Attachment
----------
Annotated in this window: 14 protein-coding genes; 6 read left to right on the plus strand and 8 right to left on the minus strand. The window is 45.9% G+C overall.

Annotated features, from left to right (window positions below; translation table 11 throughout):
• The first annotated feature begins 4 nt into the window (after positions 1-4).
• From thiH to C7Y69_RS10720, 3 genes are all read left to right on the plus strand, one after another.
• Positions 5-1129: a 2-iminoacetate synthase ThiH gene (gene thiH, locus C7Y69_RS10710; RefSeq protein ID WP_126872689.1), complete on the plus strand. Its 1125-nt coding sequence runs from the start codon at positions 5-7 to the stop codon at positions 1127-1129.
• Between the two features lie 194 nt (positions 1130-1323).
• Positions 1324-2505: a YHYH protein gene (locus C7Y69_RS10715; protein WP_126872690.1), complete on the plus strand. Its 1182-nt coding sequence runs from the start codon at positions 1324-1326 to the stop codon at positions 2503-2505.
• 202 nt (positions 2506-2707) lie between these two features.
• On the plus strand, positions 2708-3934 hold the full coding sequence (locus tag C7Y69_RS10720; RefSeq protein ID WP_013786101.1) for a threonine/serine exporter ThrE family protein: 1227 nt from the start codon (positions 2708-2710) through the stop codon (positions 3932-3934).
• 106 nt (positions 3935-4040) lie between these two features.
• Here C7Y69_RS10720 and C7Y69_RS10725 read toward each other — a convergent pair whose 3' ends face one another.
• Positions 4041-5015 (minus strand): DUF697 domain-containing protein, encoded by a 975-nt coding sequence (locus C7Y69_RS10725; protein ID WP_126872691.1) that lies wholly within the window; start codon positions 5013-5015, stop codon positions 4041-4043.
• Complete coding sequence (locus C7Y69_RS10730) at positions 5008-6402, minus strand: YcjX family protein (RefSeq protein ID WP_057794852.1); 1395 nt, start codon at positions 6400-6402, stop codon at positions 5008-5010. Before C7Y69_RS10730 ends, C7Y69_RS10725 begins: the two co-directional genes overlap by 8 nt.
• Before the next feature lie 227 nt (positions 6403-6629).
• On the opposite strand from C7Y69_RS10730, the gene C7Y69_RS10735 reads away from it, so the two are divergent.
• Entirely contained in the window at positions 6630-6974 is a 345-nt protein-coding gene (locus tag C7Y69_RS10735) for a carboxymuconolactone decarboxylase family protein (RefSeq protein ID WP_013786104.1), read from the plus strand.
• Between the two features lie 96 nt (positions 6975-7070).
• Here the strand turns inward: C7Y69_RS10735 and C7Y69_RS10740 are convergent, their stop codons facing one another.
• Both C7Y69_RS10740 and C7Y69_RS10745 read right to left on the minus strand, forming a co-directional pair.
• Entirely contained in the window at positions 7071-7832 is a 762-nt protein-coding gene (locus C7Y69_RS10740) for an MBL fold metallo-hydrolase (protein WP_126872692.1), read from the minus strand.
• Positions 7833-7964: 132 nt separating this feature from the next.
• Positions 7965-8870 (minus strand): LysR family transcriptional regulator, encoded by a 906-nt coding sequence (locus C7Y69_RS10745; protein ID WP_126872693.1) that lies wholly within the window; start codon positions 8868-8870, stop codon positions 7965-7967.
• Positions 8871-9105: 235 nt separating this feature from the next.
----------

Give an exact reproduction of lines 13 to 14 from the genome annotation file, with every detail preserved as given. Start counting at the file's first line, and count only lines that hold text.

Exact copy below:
• Complete coding sequence (locus C7Y69_RS10730) at positions 5008-6402, minus strand: YcjX family protein (RefSeq protein ID WP_057794852.1); 1395 nt, start codon at positions 6400-6402, stop codon at positions 5008-5010. Before C7Y69_RS10730 ends, C7Y69_RS10725 begins: the two co-directional genes overlap by 8 nt.
• Before the next feature lie 227 nt (positions 6403-6629).